Take a few deep breaths and then read this, to fully appreciate the message.
Engineer Chade-Meng Tan began working at search engine Google when it was just a promising start-up. Google encourages engineers to use 20 percent of their time to work on their own pet projects. Tan used his time to help create "Search Inside Yourself," a course designed to improve employees' emotional intelligence through mindfulness so they can be happier and more productive.
Tan knows about happiness. Working in a high-stress, fast-paced world, his official title is "jolly good fellow (which nobody can deny)." He teaches this course and wrote the New York Times' bestseller "Search Inside Yourself: The Unexpected Path to Achieving Success, Happiness (and World Peace)."
"Mindfulness helps clear all the chatter that goes on constantly in your head, and you begin to find out what's real for you in your life," he said in an interview with The Business Insider. "What makes this program so great is that it can effect long-term evolution in individuals, and therefore, in the organization. It's provided more purpose and meaning to what I'm doing at work."
Tan continues, "The most noticeable change in the largest group, which included scientists and some of the foundation team, was a shift from cynicism to hope. When people talk about what happened to them or how it's changed them, they talk about how they went from being negative, pessimistic and cynical to being hopeful, being more centered."
Sounds good to you? Tan recommends these mindfulness techniques.
1. Learn how to be calm on the inside, through your breath.
"The ability to arrive at a mind that is calm and clear on demand is very useful," Tan says. "The analogy is a deep ocean: The surface is choppy but the bottom is very calm. If you're able to go deep inside, you can access that calmness and exist in a world where you can be calm and in action at the same time." Tan claims it's easier than you might think. "It comes from mindfulness, and mindfulness is about the training of attention in a way that allows your mind to stabilize. Three breaths, every now and then. Or even every now and then be aware of taking one breath. You don't have to train very deep."
2. Build your emotional resilience to deal with failure.
Failure is inevitable although most of us try to avoid it and may therefore play it too safe. "If your job involves innovation, that always entails failure," Tan says. "Begin with the recognition that failure is a physiological experience in large part. For me, it's tightness in my chest, my stomach dropping, a lack of energy. I feel horrible. And the reason I feel horrible is because of the sensations in my body."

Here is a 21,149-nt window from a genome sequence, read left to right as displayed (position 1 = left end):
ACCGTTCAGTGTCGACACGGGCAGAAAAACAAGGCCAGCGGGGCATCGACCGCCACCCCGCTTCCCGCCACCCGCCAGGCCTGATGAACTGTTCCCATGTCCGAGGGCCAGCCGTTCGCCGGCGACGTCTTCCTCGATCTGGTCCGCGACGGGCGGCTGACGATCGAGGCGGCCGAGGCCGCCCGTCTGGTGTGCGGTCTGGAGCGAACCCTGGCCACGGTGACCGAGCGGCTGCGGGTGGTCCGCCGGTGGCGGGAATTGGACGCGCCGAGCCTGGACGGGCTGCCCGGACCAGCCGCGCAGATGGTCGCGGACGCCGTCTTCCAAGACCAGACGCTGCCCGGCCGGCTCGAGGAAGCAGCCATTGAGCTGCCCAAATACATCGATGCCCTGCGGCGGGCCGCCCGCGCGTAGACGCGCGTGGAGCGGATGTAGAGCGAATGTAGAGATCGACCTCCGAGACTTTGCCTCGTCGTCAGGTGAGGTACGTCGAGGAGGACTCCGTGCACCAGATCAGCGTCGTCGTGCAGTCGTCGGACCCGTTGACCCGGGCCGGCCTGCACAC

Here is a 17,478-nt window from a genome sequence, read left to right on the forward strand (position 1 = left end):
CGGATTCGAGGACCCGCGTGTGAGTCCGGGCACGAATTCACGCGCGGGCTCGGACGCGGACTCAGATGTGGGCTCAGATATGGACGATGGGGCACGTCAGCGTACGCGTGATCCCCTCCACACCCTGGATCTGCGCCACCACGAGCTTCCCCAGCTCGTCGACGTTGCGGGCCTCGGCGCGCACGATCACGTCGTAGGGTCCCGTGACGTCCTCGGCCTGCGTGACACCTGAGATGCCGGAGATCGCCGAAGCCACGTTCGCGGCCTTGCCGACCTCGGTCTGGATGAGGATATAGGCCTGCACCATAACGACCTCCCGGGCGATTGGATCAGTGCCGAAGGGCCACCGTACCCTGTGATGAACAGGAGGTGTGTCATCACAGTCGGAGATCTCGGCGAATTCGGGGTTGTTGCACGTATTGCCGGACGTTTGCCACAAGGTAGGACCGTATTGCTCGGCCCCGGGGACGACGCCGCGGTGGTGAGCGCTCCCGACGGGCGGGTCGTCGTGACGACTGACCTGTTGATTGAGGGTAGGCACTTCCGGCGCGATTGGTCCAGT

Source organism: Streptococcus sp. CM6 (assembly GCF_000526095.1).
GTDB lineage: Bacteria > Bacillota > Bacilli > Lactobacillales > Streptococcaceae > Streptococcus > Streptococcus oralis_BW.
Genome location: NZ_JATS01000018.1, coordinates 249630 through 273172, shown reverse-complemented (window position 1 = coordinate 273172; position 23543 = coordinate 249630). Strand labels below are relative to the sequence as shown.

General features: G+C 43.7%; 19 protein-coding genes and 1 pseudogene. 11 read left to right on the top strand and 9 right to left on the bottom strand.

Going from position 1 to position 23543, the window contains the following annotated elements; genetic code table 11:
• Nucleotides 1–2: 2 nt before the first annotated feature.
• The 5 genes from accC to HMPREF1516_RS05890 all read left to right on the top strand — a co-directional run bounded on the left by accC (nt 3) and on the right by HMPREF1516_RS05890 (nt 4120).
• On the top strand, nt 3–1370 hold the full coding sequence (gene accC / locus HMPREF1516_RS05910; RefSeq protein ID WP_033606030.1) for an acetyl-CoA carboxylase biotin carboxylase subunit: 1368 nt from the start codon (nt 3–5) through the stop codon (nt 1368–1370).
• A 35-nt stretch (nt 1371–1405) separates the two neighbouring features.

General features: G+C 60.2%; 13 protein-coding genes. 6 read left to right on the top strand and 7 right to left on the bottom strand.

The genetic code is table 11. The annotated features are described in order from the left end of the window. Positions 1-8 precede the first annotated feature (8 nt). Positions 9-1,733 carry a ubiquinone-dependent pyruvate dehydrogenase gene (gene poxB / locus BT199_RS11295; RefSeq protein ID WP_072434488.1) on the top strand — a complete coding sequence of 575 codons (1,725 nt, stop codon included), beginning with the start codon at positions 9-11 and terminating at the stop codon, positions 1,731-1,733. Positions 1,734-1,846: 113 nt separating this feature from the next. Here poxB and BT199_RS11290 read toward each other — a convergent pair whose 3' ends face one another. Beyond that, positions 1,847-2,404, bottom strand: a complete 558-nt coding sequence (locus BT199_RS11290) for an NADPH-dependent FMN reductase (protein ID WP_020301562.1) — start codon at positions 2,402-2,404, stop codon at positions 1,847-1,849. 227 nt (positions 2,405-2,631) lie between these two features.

When you recognize failure as a physical experience, you can use your breath (see #1) to calm the Vagus nerve, which regulates physiological stress reactions. "Let go of the sensation. Consider emotions as simply physiological sensations, that is all. They may be pleasant or unpleasant, but they are simply experiences. Just let them come and go as they wish in a kind, gentle, and generous way. If you can do that, you can become more resilient to failure."
Tan emphasizes that letting go is not forcing something to go away. "Instead, letting go is an invitation. We generously allow the recipient to choose whether or not to accept the invitation, and we are happy either way. When we let go of something that distracts our meditation, we are gently inviting it to stop distracting us, but we generously allow it to decide whether or not it wants to stay. If it decides to leave, that is fine. If it decides to stay, that is fine too. We treat it with kindness and generosity during its entire presence. That is the practice of letting go."
3. Wish success for others.
Tan explains that people are more likely to want to work with you and help you if you sincerely want them to succeed. And it goes beyond your coworkers or anyone else you know. "Looking at any human being: 'I wish for this person to be happy.' The reason is to create a mental habit so that when you see someone, your first thought is, 'I want this person to be happy.' The people you meet will pick this up unconsciously."